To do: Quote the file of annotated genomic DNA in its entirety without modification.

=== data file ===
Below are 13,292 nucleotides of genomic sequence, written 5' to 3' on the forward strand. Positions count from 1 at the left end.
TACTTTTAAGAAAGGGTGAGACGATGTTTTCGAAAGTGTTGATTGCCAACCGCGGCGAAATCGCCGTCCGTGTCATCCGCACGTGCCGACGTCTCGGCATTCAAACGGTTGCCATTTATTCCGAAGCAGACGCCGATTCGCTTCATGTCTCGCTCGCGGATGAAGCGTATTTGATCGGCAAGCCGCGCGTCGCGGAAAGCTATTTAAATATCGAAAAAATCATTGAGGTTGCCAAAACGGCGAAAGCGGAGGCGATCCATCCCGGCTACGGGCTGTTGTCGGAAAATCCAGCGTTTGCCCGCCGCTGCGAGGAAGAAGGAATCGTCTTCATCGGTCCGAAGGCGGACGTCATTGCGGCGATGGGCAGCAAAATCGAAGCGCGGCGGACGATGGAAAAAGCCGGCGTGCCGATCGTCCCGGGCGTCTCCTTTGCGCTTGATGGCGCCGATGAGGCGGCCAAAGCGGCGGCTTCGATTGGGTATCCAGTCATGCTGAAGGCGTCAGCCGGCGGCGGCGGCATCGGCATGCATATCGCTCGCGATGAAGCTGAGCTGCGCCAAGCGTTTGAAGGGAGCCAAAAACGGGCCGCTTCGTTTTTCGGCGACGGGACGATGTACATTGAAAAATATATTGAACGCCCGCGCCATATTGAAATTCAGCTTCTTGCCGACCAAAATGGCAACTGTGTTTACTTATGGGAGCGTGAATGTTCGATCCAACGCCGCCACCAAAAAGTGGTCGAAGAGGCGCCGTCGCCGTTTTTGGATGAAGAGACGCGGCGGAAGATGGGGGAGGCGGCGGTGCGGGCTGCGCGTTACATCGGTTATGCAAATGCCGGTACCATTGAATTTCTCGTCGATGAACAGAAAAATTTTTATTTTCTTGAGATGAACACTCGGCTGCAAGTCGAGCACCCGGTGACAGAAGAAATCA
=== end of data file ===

Below are 13,292 nucleotides of genomic sequence, written 5' to 3' on the forward strand. Positions count from 1 at the left end.
TACTTTTAAGAAAGGGTGAGACGATGTTTTCGAAAGTGTTGATTGCCAACCGCGGCGAAATCGCCGTCCGTGTCATCCGCACGTGCCGACGTCTCGGCATTCAAACGGTTGCCATTTATTCCGAAGCAGACGCCGATTCGCTTCATGTCTCGCTCGCGGATGAAGCGTATTTGATCGGCAAGCCGCGCGTCGCGGAAAGCTATTTAAATATCGAAAAAATCATTGAGGTTGCCAAAACGGCGAAAGCGGAGGCGATCCATCCCGGCTACGGGCTGTTGTCGGAAAATCCAGCGTTTGCCCGCCGCTGCGAGGAAGAAGGAATCGTCTTCATCGGTCCGAAGGCGGACGTCATTGCGGCGATGGGCAGCAAAATCGAAGCGCGGCGGACGATGGAAAAAGCCGGCGTGCCGATCGTCCCGGGCGTCTCCTTTGCGCTTGATGGCGCCGATGAGGCGGCCAAAGCGGCGGCTTCGATTGGGTATCCAGTCATGCTGAAGGCGTCAGCCGGCGGCGGCGGCATCGGCATGCATATCGCTCGCGATGAAGCTGAGCTGCGCCAAGCGTTTGAAGGGAGCCAAAAACGGGCCGCTTCGTTTTTCGGCGACGGGACGATGTACATTGAAAAATATATTGAACGCCCGCGCCATATTGAAATTCAGCTTCTTGCCGACCAAAATGGCAACTGTGTTTACTTATGGGAGCGTGAATGTTCGATCCAACGCCGCCACCAAAAAGTGGTCGAAGAGGCGCCGTCGCCGTTTTTGGATGAAGAGACGCGGCGGAAGATGGGGGAGGCGGCGGTGCGGGCTGCGCGTTACATCGGTTATGCAAATGCCGGTACCATTGAATTTCTCGTCGATGAACAGAAAAATTTTTATTTTCTTGAGATGAACACTCGGCTGCAAGTCGAGCACCCGGTGACAGAAGAAATCA